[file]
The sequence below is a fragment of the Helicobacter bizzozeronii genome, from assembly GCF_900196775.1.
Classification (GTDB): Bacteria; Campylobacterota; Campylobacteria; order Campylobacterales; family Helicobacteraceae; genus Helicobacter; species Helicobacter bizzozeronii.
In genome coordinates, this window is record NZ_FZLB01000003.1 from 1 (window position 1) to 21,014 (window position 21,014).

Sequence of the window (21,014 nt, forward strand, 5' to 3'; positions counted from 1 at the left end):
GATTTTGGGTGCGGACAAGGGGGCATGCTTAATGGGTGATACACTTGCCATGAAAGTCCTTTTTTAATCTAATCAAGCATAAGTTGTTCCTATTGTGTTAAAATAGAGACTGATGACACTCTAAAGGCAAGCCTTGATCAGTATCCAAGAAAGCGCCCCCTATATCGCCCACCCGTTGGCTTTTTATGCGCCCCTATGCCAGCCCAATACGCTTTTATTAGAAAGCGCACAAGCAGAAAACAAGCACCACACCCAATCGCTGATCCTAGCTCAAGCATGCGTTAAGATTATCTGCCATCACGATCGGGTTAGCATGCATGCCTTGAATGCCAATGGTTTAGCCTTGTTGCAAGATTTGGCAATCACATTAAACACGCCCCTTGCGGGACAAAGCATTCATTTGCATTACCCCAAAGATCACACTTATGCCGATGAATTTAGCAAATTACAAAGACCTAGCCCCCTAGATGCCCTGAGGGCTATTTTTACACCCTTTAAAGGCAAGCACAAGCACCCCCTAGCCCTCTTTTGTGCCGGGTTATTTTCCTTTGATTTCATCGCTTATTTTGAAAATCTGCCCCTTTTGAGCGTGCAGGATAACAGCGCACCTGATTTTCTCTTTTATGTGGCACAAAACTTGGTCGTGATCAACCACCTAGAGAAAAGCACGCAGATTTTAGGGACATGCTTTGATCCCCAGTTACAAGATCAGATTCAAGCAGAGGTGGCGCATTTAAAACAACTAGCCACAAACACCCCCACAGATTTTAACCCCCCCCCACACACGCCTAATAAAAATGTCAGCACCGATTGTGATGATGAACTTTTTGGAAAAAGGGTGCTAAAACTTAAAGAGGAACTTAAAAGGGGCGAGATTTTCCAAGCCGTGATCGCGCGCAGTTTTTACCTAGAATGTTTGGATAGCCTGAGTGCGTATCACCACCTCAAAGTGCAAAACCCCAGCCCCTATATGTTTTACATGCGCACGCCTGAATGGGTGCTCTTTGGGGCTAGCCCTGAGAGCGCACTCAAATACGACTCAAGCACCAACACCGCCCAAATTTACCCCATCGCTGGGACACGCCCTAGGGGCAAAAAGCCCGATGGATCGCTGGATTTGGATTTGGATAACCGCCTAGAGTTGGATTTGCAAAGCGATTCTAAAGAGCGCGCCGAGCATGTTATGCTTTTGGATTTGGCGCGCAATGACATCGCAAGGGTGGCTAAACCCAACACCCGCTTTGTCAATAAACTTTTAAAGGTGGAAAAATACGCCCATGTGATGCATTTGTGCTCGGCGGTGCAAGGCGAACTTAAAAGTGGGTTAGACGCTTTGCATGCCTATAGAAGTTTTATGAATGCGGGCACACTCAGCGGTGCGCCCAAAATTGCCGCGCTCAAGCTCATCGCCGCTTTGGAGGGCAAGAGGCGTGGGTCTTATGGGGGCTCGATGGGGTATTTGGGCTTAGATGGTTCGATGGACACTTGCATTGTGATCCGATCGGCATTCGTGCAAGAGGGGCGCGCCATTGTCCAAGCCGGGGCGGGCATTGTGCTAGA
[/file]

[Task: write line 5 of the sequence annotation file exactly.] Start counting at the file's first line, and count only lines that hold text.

GATTTTGGGTGCGGACAAGGGGGCATGCTTAATGGGTGATACACTTGCCATGAAAGTCCTTTTTTAATCTAATCAAGCATAAGTTGTTCCTATTGTGTTAAAATAGAGACTGATGACACTCTAAAGGCAAGCCTTGATCAGTATCCAAGAAAGCGCCCCCTATATCGCCCACCCGTTGGCTTTTTATGCGCCCCTATGCCAGCCCAATACGCTTTTATTAGAAAGCGCACAAGCAGAAAACAAGCACCACACCCAATCGCTGATCCTAGCTCAAGCATGCGTTAAGATTATCTGCCATCACGATCGGGTTAGCATGCATGCCTTGAATGCCAATGGTTTAGCCTTGTTGCAAGATTTGGCAATCACATTAAACACGCCCCTTGCGGGACAAAGCATTCATTTGCATTACCCCAAAGATCACACTTATGCCGATGAATTTAGCAAATTACAAAGACCTAGCCCCCTAGATGCCCTGAGGGCTATTTTTACACCCTTTAAAGGCAAGCACAAGCACCCCCTAGCCCTCTTTTGTGCCGGGTTATTTTCCTTTGATTTCATCGCTTATTTTGAAAATCTGCCCCTTTTGAGCGTGCAGGATAACAGCGCACCTGATTTTCTCTTTTATGTGGCACAAAACTTGGTCGTGATCAACCACCTAGAGAAAAGCACGCAGATTTTAGGGACATGCTTTGATCCCCAGTTACAAGATCAGATTCAAGCAGAGGTGGCGCATTTAAAACAACTAGCCACAAACACCCCCACAGATTTTAACCCCCCCCCACACACGCCTAATAAAAATGTCAGCACCGATTGTGATGATGAACTTTTTGGAAAAAGGGTGCTAAAACTTAAAGAGGAACTTAAAAGGGGCGAGATTTTCCAAGCCGTGATCGCGCGCAGTTTTTACCTAGAATGTTTGGATAGCCTGAGTGCGTATCACCACCTCAAAGTGCAAAACCCCAGCCCCTATATGTTTTACATGCGCACGCCTGAATGGGTGCTCTTTGGGGCTAGCCCTGAGAGCGCACTCAAATACGACTCAAGCACCAACACCGCCCAAATTTACCCCATCGCTGGGACACGCCCTAGGGGCAAAAAGCCCGATGGATCGCTGGATTTGGATTTGGATAACCGCCTAGAGTTGGATTTGCAAAGCGATTCTAAAGAGCGCGCCGAGCATGTTATGCTTTTGGATTTGGCGCGCAATGACATCGCAAGGGTGGCTAAACCCAACACCCGCTTTGTCAATAAACTTTTAAAGGTGGAAAAATACGCCCATGTGATGCATTTGTGCTCGGCGGTGCAAGGCGAACTTAAAAGTGGGTTAGACGCTTTGCATGCCTATAGAAGTTTTATGAATGCGGGCACACTCAGCGGTGCGCCCAAAATTGCCGCGCTCAAGCTCATCGCCGCTTTGGAGGGCAAGAGGCGTGGGTCTTATGGGGGCTCGATGGGGTATTTGGGCTTAGATGGTTCGATGGACACTTGCATTGTGATCCGATCGGCATTCGTGCAAGAGGGGCGCGCCATTGTCCAAGCCGGGGCGGGCATTGTGCTAGA